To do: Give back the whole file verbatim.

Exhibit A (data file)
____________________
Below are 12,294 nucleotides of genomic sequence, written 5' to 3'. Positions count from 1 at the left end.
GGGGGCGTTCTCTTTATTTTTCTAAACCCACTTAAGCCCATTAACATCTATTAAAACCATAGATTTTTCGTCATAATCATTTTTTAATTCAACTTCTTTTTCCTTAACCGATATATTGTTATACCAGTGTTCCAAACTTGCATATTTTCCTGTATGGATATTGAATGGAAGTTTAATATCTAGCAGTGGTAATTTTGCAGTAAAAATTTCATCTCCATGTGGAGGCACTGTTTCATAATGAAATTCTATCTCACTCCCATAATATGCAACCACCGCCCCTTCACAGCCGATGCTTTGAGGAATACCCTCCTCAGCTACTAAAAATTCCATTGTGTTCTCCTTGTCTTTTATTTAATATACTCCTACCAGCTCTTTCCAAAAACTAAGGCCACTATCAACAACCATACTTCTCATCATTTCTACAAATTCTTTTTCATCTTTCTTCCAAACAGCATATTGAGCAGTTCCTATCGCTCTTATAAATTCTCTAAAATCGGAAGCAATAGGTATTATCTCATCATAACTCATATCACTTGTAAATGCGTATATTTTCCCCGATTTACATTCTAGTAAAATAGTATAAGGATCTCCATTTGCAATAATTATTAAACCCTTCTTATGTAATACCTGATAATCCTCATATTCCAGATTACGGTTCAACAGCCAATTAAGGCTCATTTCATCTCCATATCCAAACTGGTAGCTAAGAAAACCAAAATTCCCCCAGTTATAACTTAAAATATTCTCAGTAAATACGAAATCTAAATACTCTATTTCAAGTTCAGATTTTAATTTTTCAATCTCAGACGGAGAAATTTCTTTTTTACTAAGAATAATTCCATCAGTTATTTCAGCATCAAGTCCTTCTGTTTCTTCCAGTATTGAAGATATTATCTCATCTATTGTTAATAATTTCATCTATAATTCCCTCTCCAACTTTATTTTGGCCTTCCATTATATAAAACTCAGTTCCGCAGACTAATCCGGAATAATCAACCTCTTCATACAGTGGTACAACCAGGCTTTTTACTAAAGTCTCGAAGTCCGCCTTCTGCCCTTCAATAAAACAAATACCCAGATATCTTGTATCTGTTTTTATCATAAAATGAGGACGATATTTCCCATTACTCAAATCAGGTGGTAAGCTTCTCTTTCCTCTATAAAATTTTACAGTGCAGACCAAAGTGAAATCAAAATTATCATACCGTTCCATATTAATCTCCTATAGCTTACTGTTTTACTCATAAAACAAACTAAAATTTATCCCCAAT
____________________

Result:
Below are 12,294 nucleotides of genomic sequence, written 5' to 3'. Positions count from 1 at the left end.
GGGGGCGTTCTCTTTATTTTTCTAAACCCACTTAAGCCCATTAACATCTATTAAAACCATAGATTTTTCGTCATAATCATTTTTTAATTCAACTTCTTTTTCCTTAACCGATATATTGTTATACCAGTGTTCCAAACTTGCATATTTTCCTGTATGGATATTGAATGGAAGTTTAATATCTAGCAGTGGTAATTTTGCAGTAAAAATTTCATCTCCATGTGGAGGCACTGTTTCATAATGAAATTCTATCTCACTCCCATAATATGCAACCACCGCCCCTTCACAGCCGATGCTTTGAGGAATACCCTCCTCAGCTACTAAAAATTCCATTGTGTTCTCCTTGTCTTTTATTTAATATACTCCTACCAGCTCTTTCCAAAAACTAAGGCCACTATCAACAACCATACTTCTCATCATTTCTACAAATTCTTTTTCATCTTTCTTCCAAACAGCATATTGAGCAGTTCCTATCGCTCTTATAAATTCTCTAAAATCGGAAGCAATAGGTATTATCTCATCATAACTCATATCACTTGTAAATGCGTATATTTTCCCCGATTTACATTCTAGTAAAATAGTATAAGGATCTCCATTTGCAATAATTATTAAACCCTTCTTATGTAATACCTGATAATCCTCATATTCCAGATTACGGTTCAACAGCCAATTAAGGCTCATTTCATCTCCATATCCAAACTGGTAGCTAAGAAAACCAAAATTCCCCCAGTTATAACTTAAAATATTCTCAGTAAATACGAAATCTAAATACTCTATTTCAAGTTCAGATTTTAATTTTTCAATCTCAGACGGAGAAATTTCTTTTTTACTAAGAATAATTCCATCAGTTATTTCAGCATCAAGTCCTTCTGTTTCTTCCAGTATTGAAGATATTATCTCATCTATTGTTAATAATTTCATCTATAATTCCCTCTCCAACTTTATTTTGGCCTTCCATTATATAAAACTCAGTTCCGCAGACTAATCCGGAATAATCAACCTCTTCATACAGTGGTACAACCAGGCTTTTTACTAAAGTCTCGAAGTCCGCCTTCTGCCCTTCAATAAAACAAATACCCAGATATCTTGTATCTGTTTTTATCATAAAATGAGGACGATATTTCCCATTACTCAAATCAGGTGGTAAGCTTCTCTTTCCTCTATAAAATTTTACAGTGCAGACCAAAGTGAAATCAAAATTATCATACCGTTCCATATTAATCTCCTATAGCTTACTGTTTTACTCATAAAACAAACTAAAATTTATCCCCAAT